Others didn’t. The cultural dissemination of the Gropius machine aesthetic actually features plenty of hyperbole, including his own during the Alma years. Pevsner by 1936 already considered his prewar Fagus factory aesthetically sublime, as good as the Gothic, noting the chill, but appreciating it as a response to the machine age and necessarily anonymous. By the ’80s Reyner Banham was delighted to point out that the Fagus factory was in fact yellow, was a ‘skin job’ and still full of comfy decorative trimmings. He put the machine aesthetic down to the Americans.

However, the Bauhaus building rings with the clarity of man’s dynamism against nature and the pinnacle of that something between everything and nothing that seems the totally modern. Gropius sat in his directorial office in the middle of a pin-wheel plan on a bridge over a road. He incorporated the road − a conceit maybe, but this building would seem the embodiment of concepts drawn out of, and rejecting, all turbulent, mystical, creativity, general and personal; the built manifestation of modern humanism. It is ridiculous only in its optimism and its cutting straightforwardness.

But he didn’t sit there for long. Thinking the institution secure, and with further opportunities to build, Gropius passed the directorship to the communist Hannes Meyer in 1928. It proved very hard to fill his shoes. Meyer was theoretically more astringent than the urbane Gropius, and the political climate worsened. By 1930, Gropius had ushered in Mies for the final years.

Gropius had discreetly divorced Alma by 1920. Of her conquests she apparently declared that nothing tasted as good as the sperm of a genius. She didn’t like his designs or the reek of garlic and the one thing Gropius couldn’t collaborate on was music. Gropius, ever the gentleman, allowed himself to be caught with a prostitute to expedite their divorce. Even when his rival Werfel was in danger from the authorities, Gropius sought him out to warn him. Amid personal tragedy (their daughter, Manon, died of polio at 18, and a second child, born prematurely under excruciating circumstances, was Werfel’s) Gropius remained decent.

He irritated Mies with his endless idealism. The ethos of the famous Bauhaus parties soon found form in the Total Theatre (1928), intended to shake spectators from their lethargy. But he was championed by student Sigfried Giedion who was well versed in the destiny of metal tubing to supersede stuffed upholstery. Giedion penned the monograph Walter Gropius: Work and Teamwork in 1954. In it Alma Mahler all but disappears. Gropius had married his second wife Ise (co-author of many of his texts) in 1923.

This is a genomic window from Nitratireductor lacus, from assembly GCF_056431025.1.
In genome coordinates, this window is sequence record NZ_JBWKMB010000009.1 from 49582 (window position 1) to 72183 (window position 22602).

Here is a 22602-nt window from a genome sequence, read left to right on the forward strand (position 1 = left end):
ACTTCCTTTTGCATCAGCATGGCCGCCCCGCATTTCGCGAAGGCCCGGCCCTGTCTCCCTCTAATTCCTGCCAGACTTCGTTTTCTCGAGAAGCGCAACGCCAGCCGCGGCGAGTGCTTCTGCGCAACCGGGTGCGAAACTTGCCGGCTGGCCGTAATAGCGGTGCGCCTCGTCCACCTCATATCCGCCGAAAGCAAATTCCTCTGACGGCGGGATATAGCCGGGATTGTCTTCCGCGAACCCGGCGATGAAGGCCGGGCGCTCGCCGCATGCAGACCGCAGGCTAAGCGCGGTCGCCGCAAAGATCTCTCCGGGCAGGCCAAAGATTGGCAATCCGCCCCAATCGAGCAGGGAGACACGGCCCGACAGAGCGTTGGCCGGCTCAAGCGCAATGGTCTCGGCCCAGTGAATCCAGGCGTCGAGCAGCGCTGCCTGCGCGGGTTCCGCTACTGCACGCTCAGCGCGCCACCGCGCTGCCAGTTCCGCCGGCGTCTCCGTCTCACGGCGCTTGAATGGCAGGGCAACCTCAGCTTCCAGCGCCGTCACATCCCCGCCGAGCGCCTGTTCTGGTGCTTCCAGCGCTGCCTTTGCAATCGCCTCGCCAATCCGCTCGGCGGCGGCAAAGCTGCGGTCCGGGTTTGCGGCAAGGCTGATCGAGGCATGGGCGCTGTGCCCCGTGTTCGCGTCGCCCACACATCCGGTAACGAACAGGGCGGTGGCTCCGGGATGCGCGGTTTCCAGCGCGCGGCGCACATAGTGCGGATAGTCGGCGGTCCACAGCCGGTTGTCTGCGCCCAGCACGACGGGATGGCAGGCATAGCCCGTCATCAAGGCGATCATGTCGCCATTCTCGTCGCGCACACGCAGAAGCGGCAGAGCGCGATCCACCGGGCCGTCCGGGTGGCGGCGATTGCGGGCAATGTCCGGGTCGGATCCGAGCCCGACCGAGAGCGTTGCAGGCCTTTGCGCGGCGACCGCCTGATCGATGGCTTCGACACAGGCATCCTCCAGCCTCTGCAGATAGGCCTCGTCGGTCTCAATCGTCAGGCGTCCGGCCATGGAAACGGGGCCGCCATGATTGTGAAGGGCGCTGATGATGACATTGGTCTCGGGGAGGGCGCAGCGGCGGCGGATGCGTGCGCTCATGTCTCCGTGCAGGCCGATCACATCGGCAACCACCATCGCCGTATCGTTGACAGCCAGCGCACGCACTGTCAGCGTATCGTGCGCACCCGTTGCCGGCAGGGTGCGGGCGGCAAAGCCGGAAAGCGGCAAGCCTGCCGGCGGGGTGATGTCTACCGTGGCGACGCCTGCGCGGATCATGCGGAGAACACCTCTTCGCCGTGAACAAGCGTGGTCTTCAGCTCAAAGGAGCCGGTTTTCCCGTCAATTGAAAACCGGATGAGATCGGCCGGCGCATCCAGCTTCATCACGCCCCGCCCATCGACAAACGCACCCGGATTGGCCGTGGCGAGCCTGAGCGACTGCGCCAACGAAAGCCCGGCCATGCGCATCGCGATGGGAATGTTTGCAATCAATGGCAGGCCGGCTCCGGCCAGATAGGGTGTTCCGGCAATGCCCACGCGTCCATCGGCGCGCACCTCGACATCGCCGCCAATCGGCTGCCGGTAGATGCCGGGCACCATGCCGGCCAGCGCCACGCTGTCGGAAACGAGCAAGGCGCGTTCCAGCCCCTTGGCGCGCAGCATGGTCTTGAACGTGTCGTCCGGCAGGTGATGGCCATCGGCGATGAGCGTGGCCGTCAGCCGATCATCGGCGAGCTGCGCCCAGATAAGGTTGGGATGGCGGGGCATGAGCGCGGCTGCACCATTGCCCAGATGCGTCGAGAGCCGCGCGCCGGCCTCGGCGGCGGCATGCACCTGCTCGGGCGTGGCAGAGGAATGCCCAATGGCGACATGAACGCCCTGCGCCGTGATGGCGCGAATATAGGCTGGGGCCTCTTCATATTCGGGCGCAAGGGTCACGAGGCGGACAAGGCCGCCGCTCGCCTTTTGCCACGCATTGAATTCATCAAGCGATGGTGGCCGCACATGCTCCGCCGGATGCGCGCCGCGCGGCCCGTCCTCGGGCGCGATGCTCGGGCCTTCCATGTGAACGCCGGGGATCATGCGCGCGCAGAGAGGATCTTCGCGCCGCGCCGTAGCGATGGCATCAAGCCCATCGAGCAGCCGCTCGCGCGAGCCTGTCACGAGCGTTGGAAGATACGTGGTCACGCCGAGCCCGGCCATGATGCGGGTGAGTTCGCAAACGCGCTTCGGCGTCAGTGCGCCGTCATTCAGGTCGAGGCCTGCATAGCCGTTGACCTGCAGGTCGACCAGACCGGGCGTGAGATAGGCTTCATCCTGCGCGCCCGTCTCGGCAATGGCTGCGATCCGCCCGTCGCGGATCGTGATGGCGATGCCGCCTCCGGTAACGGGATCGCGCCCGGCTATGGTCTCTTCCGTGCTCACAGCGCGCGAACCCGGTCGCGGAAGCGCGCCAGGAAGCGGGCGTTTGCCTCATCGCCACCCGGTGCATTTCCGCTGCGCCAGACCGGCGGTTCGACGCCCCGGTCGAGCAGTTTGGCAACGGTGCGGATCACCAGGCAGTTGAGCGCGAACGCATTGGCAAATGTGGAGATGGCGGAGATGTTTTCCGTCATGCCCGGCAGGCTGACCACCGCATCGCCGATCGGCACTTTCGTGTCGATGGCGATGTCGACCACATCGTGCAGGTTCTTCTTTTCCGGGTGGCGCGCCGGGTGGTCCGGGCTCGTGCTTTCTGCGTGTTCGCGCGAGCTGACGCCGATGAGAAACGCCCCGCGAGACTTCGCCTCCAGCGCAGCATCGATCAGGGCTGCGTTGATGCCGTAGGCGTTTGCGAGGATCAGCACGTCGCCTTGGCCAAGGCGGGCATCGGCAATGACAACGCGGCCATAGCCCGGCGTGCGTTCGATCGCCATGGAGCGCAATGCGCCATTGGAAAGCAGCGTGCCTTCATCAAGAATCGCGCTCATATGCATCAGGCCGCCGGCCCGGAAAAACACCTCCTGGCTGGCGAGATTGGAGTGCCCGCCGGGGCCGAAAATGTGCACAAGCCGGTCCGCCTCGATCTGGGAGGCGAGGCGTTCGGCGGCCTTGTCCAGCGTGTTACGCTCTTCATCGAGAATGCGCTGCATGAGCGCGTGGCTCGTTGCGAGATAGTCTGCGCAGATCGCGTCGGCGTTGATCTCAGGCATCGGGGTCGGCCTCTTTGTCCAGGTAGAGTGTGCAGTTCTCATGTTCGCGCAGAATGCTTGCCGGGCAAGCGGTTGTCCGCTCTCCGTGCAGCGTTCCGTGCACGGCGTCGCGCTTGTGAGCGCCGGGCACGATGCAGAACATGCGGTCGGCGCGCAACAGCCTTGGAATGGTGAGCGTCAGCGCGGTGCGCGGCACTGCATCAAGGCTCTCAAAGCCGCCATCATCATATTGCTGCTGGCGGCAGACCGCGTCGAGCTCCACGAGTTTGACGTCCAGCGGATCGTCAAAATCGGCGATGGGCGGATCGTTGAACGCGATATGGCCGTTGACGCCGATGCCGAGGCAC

Gropius’s instincts were unsurprisingly for prefabrication. Mies thought the prefabs he contributed to the Stuttgart Weissenhof in 1928 were interesting (but he didn’t say good). In England, by 1934 Gropius slotted neatly into Isokon and did some pleasing houses with Maxwell Fry. By 1936, even Mies had lost patience with the Nazis, and the pair found themselves competing for US professorships. Gropius won Harvard. He went on to build his own house in Lincoln, Massachusetts (1938), run a further co-operative practice (TAC), and work as a consultant on his largest piece of prefabrication, the 9,000 concrete panels of the Pan Am building.

I lost out on Bauhaus door handles on eBay recently. They looked great, but really it was the spirit, the myth, some would say the propaganda of the Bauhaus that I let slip. Everybody wants a bit of that total theatre. Generations of educators have been affected in such a way. On his death

in 1969, Gropius wanted not tears, but a party. The great pedagogue, that charming man and gallant fighter, an idealist whose work should genuinely be considered as a sum greater than its individual parts, still wanted a good time for all.


Illustration by Stacey Knights/The Artworks